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User:Peter Luschny/PrimeFactorsSwingingFactorial

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On the prime factors of
the swinging factorial.

KEYWORDS: swinging factorial, central binomial coefficient, conjecture of Erdös, Graham et al.

Concerned with sequences:  A000984, A056040, A005836, A129508, A030979, A151750, A055246, A196747, A196748, A196749, A196750.

Contents

A conjecture of Erdös, Graham et al.

Here we are concerned with a generalization of some simple divisibility properties of the central binomial coefficient. Or better, we consider a more natural formulation of some observations and conjectures which have as starting point the paper by P. Erdös, R. L. Graham, I. Z. Russa and E. G. Straus, On the prime factors of C(2n,n), Math. Comp. 29 (1975), 83-92.

We will use the following notation:

 n \perp [p_1,\ldots,p_k] \ \Longleftrightarrow \ n \perp p_1 \wedge \cdots \wedge \ n \perp p_k

This means that n is relatively prime to every pi in the list. It generalizes Knuth's notation for gcd(n,k) = 1.

Concerned with sequences

The swinging factorial  n\wr is sequence A056040 and the central binomial \binom {2n}{n} is sequence A000984.

A196747: seq(search(i,[3],1),i=0..200);
0, 1, 2, 6, 7, 8, 18, 19, 20, 24, 25, 26, 54, 55, 56,
60, 61, 62, 72, 73, 74, 78, 79, 80, 162, 163, 164, 168,
169, 170, 180, 181, 182, 186, 187, 188, 

A005836: seq(search(i,[3],2),i=0..250);
0, 1, 3, 4, 9, 10, 12, 13, 27, 28, 30, 31, 36, 37, 39,
40, 81, 82, 84, 85, 90, 91, 93, 94, 108, 109, 111, 112,
117, 118, 120, 121, 243, 244, 246, 247

A196748: seq(search(i,[3,5],1),i=0..6500);
0, 1, 2, 20, 24, 54, 60, 61, 62, 72, 73, 74, 504, 510,
511, 512, 560, 564, 1512, 1513, 1514, 1520, 1620, 1621,
1622, 6320, 6324, 6372, 6373, 6374, 6500

A129508: seq(search(i,[3,5],2),i=0..4000);
0, 1, 10, 12, 27, 30, 31, 36, 37, 252, 255, 256, 280,
282, 756, 757, 760, 810, 811, 3160, 3162, 3186, 3187,
3250, 3252, 3276, 3277, 3280

A196749: seq(search(i,[3,5,7],1),i=0..120000000);
0, 1, 2, 20, 1512, 1513, 1514, 6320, 6372, 6373, 6374,
6500, 15120, 15121, 15122, 15302, 40014, 119096754,
119096802

A030979: seq(search(i,[3,5,7],2),i=0..60000000);
0, 1, 10, 756, 757, 3160, 3186, 3187, 3250, 7560,7561,
7651, 20007, 59548377, 59548401

A196750: seq(search(i,[3,5,7,11],1),i=0..100000);
0, 1, 2, 6320

A151750: seq(search(i,[3,5,7,11],2),i=0..100000);
0, 1, 3160

A000000: seq(search(i,[3,5,7,11,13],1),i=0..100000);
0, 1, 2

A000000: seq(search(i,[3,5,7,11,13],2),i=0..100000);
0, 1

Basically the conjectures are: A030979 and A196749 are infinite sequences whereas A151750 and A196750 are finite sequences. Citing from the comment to A030979:

"Ronald L. Graham offers $1000 to the first person who can settle the question of whether this sequence is finite or infinite. He remarks that heuristic arguments show that it should be infinite, but finite if it is required that C(2n,n) is prime to 3, 5, 7 and 11, with n = 3160 probably the last n which has this property."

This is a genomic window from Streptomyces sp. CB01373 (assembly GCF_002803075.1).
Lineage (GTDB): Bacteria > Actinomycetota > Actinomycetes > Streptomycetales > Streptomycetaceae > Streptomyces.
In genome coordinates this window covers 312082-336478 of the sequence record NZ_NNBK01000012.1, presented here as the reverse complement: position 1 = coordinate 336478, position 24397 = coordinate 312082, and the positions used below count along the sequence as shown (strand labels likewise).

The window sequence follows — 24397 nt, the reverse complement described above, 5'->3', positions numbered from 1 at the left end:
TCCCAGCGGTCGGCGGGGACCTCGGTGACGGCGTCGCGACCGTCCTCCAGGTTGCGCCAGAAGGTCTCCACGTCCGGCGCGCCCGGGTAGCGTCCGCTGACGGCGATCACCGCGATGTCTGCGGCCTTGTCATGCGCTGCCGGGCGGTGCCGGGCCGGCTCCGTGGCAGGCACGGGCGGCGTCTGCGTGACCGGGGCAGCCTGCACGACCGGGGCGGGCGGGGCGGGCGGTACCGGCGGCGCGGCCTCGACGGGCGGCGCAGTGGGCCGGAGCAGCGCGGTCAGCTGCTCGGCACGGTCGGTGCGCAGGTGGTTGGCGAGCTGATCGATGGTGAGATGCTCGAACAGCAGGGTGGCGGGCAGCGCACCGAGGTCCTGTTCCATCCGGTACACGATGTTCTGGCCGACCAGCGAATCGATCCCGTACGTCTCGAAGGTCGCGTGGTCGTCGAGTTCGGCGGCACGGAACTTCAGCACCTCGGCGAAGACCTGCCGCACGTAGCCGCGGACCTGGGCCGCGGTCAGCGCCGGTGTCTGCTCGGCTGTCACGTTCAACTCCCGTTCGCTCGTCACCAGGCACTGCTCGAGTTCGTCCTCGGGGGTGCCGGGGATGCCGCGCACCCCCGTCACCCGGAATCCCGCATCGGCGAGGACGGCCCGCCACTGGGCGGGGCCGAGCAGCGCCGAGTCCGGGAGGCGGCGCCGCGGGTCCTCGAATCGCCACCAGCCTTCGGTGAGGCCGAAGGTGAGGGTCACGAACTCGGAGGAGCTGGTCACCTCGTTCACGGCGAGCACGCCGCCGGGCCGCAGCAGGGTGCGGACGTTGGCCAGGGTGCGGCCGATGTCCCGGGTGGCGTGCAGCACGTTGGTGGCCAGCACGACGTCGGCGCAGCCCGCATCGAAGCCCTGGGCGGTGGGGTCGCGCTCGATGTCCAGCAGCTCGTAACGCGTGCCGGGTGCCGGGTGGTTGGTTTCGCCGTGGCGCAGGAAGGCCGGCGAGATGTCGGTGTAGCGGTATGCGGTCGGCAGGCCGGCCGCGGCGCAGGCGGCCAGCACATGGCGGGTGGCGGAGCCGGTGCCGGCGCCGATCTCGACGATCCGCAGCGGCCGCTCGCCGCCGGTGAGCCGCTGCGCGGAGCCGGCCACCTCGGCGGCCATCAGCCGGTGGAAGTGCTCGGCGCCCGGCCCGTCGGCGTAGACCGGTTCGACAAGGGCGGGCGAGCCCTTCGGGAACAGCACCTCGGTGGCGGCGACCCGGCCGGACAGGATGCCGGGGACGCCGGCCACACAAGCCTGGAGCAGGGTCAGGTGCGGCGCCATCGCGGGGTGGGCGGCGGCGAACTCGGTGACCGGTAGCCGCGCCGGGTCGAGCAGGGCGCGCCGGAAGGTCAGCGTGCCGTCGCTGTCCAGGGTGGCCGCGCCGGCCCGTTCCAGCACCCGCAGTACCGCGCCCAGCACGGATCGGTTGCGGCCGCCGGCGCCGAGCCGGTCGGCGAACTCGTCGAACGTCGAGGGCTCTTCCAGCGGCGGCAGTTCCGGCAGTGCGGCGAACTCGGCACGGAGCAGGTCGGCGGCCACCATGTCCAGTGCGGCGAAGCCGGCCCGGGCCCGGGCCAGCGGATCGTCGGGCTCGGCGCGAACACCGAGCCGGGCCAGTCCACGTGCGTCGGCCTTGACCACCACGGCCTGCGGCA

With regard to A196750 this means that 6320 might be the last element of this sequence.

Computing the sequences

search := proc(n,L,f) 
local m, i, r; m := f*n;
for i in L do 
   r := SwingExp(i,m); 
   if r <> 0 then RETURN(NULL) fi 
od;
n end:

Thus we see that the binomial formulation is just a particular case of the swinging formulation. The binomial formulation only introduces factor of 2, which is irrelevant with regard to divisibility properties under consideration. It remains to give the function SwingExp(m,n) to compute all 10 sequences efficiently.

SwingExp := proc(m,n) 
local p, q; p := m;
do q := iquo(n,p);
   if (q mod 2) = 1 then RETURN(1) fi;
   if q = 0 then RETURN(0) fi;
   p := p * m;
od end:

We remark that an implementation in C needs 10 seconds to compute the above list for A196749 and 5 seconds for A030979 on a PC vintage 2004. For A030979 terms up 3^41 were computed by Max Alekseyev in 2008. It is a pitty that there is no indication which method Alekseyev used. I think if such particulars were included in OEIS this would stimulate the numerical exploration of sequences like the above.

Discoveries

Now, what is the relation between the above binomial-based sequences and the swing-based sequences? If B is a binomial-based sequence then 2B is a subsequence of the corresponding swing-based sequence. What is the complement of this subsequence, in other words, what are the terms of the swing-based sequence which are not just the double of the binomial-based sequence?

Starting with the most simple case, A005836 versus A196747, we find

1, 7, 19, 25, 55, 61, 73, 79, 163, 169, 181, 187, 217, 
223, 235, 241, 487, 493, 505, 511, 541, 547, 559, 565, 
649, 655, 667, 673, 703, 709, 721, 727, 1459, 1465 

And this sequence is in OEIS! A196747 - 2*A005836 = A055246.

A055246 is used for boundaries of open intervals which have to be erased in the Cantor middle third set construction.

An unexpected relation! Clearly we could consider along the same line the other pairs of sequences.

A181637 - 2*A129508 = 1, 61, 73, 511, 1513, 1621, 6373, 
6553, 13123, 13771, 15073, 15121, 15253, 15301, 39373

References

Peter Luschny, Divide, swing and conquer the factorial and the lcm{1,2,...,n}, preprint, April 2008.

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